[MUD-Dev] Continuous versus Discrete Functions

Koster Koster
Sat Dec 22 17:30:47 New Zealand Daylight Time 2001

> -----Original Message-----
> From: John Buehler

> I'm seeing a generally status-quo-centric attitute here.  That
> games are intrinsically about achievement and competition.  That
> without them, players will be bored.  Are players only about
> achievement and competition?  Given that they've only had
> multiplayer games about competition and achievement, it's a pretty
> hard question to answer.  If anyone has experience with
> multiplayer entertainment that pursued other avenues of
> entertainment, I'd be interested in hearing about it.

Playing pretend, in all its various forms. Most forms of "play" as
opposed to "games" are this sort of entertainment.

The difficult aspect is giving good feedback. As soon as you give
feedback, there's something people can use to measure progress (and
relative progress). I think it would be extremely dangerous to say
that we shouldn't give feedback.

Now, if every player recieved individualized feedback, in theory
they wouldn't feel in competition. Especially if they are working
towards a common goal. And if each one of them had a different
aspect to offer the joint endeavor.

I am recalling, for no particular reason, a leadership seminar I
took part in when I was in college. A largish group of us had to
work together to cross a "river." We were given a few planks and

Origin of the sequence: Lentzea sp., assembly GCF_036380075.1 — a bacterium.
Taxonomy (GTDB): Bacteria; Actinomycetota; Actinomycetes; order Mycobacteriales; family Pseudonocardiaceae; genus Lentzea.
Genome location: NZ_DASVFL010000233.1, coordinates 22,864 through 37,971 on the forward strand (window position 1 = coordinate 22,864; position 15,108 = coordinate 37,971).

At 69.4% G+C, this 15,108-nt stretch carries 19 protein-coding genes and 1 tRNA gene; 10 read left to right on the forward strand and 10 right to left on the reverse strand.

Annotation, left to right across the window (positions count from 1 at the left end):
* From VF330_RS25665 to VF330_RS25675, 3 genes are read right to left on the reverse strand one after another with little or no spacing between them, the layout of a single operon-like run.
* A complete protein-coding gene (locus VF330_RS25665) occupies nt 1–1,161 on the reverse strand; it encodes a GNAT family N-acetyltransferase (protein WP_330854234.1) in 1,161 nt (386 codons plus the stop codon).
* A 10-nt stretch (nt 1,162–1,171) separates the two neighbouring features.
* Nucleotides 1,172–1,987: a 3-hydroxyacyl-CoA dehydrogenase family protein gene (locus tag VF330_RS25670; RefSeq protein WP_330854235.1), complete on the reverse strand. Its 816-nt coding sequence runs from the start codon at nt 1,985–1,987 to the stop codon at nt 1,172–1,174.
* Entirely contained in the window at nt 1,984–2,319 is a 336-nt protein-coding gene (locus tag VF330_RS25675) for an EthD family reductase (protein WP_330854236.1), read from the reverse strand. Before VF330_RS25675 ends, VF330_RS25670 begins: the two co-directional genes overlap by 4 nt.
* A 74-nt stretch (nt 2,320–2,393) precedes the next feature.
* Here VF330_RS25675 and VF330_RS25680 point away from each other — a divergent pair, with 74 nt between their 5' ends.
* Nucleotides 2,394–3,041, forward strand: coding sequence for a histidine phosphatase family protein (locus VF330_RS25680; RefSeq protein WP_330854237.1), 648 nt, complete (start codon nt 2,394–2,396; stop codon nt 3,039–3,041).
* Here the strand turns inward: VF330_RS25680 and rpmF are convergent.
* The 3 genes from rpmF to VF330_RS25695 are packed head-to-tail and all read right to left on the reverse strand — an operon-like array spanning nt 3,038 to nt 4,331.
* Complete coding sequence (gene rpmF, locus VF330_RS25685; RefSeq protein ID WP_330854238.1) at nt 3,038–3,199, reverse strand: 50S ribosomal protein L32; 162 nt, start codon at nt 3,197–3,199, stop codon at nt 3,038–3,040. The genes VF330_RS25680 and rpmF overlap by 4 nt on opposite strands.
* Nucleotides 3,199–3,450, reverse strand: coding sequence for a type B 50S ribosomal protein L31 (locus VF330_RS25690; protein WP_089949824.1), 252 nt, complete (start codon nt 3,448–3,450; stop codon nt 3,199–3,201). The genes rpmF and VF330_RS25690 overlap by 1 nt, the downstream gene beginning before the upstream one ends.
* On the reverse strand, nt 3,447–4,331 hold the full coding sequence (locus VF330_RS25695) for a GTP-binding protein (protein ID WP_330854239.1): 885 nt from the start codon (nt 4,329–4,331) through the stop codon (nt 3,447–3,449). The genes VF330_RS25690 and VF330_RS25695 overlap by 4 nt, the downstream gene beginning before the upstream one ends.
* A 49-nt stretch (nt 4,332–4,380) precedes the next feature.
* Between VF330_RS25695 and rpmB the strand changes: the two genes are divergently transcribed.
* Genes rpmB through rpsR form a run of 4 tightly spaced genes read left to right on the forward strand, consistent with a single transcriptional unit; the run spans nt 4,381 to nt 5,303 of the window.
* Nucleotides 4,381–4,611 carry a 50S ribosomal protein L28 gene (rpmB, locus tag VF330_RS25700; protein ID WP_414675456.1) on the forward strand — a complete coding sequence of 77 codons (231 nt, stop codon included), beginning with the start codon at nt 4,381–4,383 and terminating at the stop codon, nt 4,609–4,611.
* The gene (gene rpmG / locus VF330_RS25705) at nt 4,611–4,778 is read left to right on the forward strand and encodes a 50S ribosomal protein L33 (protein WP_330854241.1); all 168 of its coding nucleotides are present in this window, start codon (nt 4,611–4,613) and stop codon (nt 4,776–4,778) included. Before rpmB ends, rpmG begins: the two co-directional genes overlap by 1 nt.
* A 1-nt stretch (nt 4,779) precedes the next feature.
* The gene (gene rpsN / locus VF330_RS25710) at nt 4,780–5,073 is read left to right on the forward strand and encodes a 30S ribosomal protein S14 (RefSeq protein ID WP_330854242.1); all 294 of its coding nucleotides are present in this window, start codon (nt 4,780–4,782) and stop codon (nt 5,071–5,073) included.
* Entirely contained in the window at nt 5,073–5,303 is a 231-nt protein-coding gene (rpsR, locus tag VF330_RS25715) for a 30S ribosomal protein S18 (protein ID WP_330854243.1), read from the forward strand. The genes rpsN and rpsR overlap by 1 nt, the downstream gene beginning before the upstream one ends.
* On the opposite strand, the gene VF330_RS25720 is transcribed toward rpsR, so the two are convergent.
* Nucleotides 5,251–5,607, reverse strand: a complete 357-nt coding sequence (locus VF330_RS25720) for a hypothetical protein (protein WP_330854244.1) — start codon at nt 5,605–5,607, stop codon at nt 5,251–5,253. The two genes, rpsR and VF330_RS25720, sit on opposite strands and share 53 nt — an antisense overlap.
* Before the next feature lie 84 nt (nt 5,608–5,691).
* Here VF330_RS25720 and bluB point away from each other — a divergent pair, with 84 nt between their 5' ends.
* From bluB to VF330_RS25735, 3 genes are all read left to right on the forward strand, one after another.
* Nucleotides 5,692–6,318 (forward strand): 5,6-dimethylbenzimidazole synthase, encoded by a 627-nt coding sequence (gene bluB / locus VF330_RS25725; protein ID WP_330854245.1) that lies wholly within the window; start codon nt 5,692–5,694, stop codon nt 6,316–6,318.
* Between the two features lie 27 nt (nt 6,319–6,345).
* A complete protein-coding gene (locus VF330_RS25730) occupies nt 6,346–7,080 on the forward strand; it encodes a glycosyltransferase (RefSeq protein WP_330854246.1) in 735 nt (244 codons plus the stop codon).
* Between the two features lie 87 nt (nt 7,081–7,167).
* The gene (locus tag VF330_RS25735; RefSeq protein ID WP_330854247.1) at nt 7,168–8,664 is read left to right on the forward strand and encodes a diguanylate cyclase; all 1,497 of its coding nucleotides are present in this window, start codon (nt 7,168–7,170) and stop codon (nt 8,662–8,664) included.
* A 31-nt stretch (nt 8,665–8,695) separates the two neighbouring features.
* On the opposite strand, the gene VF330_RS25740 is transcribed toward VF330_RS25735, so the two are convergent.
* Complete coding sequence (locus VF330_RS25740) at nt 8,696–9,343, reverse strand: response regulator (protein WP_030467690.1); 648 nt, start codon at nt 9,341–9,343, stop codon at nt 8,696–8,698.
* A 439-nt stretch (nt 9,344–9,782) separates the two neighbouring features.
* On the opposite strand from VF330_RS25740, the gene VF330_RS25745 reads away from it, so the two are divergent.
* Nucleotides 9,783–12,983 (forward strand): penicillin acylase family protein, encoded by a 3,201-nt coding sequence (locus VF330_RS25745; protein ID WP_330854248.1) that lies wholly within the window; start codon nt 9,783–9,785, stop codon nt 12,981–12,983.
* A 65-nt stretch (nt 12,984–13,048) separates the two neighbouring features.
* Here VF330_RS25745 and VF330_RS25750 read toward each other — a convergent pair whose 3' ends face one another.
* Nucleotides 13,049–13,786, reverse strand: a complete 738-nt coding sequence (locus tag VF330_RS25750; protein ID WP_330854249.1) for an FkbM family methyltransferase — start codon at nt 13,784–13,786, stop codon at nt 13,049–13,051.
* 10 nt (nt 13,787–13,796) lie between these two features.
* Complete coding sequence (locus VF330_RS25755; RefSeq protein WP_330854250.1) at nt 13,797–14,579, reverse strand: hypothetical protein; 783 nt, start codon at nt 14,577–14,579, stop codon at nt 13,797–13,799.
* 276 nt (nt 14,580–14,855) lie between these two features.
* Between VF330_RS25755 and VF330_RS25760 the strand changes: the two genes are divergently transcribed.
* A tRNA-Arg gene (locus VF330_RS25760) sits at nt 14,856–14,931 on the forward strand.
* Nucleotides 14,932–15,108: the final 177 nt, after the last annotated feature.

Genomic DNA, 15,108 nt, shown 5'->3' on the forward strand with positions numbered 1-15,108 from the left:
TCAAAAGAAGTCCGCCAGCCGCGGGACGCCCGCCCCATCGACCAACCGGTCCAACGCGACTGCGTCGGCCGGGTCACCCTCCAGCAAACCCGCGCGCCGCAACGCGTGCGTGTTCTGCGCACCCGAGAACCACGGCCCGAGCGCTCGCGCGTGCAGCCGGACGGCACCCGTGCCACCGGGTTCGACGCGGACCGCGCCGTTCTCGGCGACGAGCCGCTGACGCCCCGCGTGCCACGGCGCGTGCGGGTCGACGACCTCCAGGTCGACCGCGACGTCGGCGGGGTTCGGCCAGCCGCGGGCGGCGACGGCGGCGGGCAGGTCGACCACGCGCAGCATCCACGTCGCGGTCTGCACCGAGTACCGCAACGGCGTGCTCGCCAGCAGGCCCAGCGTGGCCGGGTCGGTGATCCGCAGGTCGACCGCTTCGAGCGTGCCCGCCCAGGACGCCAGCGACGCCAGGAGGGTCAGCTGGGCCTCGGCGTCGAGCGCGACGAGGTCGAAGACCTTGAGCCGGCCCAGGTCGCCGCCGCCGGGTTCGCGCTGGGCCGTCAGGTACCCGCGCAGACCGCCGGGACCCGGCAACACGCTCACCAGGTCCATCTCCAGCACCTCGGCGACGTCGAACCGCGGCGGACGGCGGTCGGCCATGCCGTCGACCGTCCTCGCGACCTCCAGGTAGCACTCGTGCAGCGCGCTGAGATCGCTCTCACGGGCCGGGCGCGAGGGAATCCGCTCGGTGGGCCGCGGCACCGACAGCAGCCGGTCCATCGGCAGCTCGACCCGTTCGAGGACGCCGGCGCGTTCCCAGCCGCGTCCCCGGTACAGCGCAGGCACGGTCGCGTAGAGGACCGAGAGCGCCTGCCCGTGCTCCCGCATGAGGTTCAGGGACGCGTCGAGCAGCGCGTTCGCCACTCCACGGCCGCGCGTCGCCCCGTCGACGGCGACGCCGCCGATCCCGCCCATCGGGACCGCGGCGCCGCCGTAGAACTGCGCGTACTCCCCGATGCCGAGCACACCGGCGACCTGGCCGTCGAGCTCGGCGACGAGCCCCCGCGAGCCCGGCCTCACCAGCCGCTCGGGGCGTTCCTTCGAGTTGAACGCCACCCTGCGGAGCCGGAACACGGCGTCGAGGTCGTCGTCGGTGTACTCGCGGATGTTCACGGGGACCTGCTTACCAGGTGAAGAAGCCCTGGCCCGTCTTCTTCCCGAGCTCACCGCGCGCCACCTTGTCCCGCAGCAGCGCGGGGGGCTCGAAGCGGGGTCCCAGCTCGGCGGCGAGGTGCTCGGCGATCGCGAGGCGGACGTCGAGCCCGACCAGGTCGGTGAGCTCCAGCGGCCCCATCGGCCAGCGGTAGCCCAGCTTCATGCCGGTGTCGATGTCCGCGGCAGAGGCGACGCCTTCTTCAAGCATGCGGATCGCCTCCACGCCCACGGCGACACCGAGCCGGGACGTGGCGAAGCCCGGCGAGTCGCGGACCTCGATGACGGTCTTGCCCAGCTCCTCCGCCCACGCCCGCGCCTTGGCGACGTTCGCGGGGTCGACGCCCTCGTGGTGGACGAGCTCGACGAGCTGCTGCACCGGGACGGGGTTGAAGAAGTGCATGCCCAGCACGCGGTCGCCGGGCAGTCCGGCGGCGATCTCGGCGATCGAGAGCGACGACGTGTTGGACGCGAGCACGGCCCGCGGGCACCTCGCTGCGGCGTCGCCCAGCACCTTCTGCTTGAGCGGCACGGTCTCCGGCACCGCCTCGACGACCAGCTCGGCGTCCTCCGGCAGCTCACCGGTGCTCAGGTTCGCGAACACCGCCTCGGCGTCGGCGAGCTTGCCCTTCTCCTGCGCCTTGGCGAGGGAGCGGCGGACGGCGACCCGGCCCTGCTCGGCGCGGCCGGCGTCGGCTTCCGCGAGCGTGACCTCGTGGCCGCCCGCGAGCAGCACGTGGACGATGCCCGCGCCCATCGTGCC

boards and some silly rules (two people must always be touching, or
something). What ended up happening was that another guy and myself
ended up directing everyone and we solved the problem in no time at
all. But the counselor was unhappy because the two of us had "taken
charge" rather than the solution emerging from the group.

So there's a pecking order already, in an endeavor where nobody got
scored on their performance, nobody got anything but individualized
feedback. There was, however, a specific clear achievement for the
group--crossing the river.

On a different occasion, a different team-building exercise. Each
person had to solve one of those puzzles where you fit triangles
together to form a square. The trick was that you worked in groups
of four. Nobody was allowed to talk, and everyone's pieces were in
one giant pile. The only thing you were allowed to do was to offer a
piece to someone else.

The point, of course, was that good teamwork often has to do with
solving other people's problems and helping them surmount
obstacles. The way to solve the problem was to look at each piece in
your hand and see who *else* needed it, even if it meant that you
might give up something you could have used.

Now, both of these were "fun," they were "entertaining." They were
still goal-oriented, but they are the closest things I can think of
to what you are shooting for.

I'd recommend checking out the game A Tale in the Desert, which is
currently in intermittent beta testing. It's a graphical mud themed
around building and cooperative activity. It is still achievement
focused in that you get something when you all cooperatively meet
the requirements.

I am having real trouble thinking of examples which do not involve
achievement. Even chatting is often about scoring points. Some
forms--like giving comfort and consoling people--are not, but most
"social" conversation seems to be directed towards establishing
pecking order. (Even seen those surveys of how often the word "I" is
used in everyday conversation?)

Hmm. I am not sure any of this is helpful. You've picked a tough row
to hoe, my friend. :)


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